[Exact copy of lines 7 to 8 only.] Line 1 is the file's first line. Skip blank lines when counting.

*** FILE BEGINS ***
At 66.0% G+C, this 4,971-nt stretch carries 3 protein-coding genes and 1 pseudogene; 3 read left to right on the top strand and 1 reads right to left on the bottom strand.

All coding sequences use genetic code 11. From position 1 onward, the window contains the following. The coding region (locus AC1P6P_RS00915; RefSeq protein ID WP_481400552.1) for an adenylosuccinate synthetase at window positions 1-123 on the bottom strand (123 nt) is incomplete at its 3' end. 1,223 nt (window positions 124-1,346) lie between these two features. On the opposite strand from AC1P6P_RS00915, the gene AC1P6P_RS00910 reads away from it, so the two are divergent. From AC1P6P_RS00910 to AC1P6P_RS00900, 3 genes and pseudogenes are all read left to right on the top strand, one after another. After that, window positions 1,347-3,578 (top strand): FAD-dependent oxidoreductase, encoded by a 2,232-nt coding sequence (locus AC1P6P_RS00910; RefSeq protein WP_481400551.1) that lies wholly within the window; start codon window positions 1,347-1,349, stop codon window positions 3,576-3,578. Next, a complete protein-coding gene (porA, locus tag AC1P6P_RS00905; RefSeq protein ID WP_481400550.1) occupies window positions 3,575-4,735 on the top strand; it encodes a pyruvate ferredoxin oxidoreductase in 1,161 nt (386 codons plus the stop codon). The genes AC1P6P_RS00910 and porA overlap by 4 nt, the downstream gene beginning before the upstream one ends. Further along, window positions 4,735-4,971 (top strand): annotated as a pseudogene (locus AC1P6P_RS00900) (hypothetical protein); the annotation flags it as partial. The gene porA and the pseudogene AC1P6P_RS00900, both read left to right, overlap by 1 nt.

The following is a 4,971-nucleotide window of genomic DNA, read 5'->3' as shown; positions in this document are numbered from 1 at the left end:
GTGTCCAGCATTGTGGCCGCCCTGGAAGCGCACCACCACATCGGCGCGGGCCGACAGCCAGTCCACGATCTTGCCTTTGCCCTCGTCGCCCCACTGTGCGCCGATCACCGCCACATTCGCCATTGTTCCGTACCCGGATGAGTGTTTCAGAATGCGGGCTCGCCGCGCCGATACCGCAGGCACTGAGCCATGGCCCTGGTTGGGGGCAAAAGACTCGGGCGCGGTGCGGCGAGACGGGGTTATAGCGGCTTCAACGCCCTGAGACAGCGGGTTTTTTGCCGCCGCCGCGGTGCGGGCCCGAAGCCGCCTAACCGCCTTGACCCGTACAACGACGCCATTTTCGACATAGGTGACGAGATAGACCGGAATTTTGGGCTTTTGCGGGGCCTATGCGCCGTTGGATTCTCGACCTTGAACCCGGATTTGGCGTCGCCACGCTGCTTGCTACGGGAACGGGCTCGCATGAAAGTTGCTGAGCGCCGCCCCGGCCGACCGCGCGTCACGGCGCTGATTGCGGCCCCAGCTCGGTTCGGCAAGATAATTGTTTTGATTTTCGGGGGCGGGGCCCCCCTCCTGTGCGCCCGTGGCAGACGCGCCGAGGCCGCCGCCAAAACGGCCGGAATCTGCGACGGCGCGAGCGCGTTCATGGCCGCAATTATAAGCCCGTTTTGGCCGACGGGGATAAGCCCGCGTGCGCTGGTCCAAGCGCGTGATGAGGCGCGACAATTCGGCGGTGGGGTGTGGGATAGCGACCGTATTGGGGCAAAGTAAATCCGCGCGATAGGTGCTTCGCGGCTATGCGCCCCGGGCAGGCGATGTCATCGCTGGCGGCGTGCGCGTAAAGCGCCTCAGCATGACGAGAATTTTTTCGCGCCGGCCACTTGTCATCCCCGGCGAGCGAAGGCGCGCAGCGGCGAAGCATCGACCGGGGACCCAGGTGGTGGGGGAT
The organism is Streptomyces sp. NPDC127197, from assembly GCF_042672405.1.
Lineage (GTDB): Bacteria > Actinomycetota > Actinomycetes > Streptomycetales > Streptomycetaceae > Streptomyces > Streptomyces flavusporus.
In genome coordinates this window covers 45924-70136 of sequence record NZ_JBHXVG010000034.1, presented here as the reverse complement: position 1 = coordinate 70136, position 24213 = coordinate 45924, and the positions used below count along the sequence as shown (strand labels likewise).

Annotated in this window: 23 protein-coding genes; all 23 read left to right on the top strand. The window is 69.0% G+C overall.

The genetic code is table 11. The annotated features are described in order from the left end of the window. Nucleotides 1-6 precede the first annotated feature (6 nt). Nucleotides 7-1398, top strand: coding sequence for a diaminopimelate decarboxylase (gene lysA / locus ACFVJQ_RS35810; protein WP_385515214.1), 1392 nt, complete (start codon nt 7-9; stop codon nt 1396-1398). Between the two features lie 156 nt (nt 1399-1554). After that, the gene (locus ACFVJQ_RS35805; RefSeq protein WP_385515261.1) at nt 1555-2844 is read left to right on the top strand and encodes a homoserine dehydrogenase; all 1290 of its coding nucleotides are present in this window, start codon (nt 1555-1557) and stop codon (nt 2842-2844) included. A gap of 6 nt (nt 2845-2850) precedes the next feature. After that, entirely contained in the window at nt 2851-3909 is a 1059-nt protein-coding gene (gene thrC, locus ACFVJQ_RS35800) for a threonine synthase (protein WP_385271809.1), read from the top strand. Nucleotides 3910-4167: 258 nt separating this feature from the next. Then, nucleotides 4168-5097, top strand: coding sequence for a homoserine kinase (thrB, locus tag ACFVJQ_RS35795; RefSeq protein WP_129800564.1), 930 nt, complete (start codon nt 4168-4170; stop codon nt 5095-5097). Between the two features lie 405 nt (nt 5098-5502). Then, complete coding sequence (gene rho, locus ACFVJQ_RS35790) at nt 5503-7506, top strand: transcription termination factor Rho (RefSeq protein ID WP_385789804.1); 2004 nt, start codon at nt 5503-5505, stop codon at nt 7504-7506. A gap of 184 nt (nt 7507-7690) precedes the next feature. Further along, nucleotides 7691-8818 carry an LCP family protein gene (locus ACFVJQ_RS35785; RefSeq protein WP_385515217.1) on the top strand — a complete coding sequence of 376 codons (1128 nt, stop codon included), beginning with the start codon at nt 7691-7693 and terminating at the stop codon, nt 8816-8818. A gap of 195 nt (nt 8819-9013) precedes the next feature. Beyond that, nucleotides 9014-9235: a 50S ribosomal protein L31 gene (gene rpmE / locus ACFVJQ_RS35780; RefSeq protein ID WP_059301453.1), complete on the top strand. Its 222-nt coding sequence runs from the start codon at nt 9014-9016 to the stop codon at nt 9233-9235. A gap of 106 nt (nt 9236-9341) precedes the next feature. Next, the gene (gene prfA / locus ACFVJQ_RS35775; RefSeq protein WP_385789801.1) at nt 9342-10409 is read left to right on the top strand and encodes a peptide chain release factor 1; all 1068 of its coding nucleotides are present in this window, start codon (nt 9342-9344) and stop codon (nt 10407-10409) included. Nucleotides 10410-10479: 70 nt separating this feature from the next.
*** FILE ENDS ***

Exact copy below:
In genome coordinates this window covers 45924-70136 of sequence record NZ_JBHXVG010000034.1, presented here as the reverse complement: position 1 = coordinate 70136, position 24213 = coordinate 45924, and the positions used below count along the sequence as shown (strand labels likewise).

Annotated in this window: 23 protein-coding genes; all 23 read left to right on the top strand. The window is 69.0% G+C overall.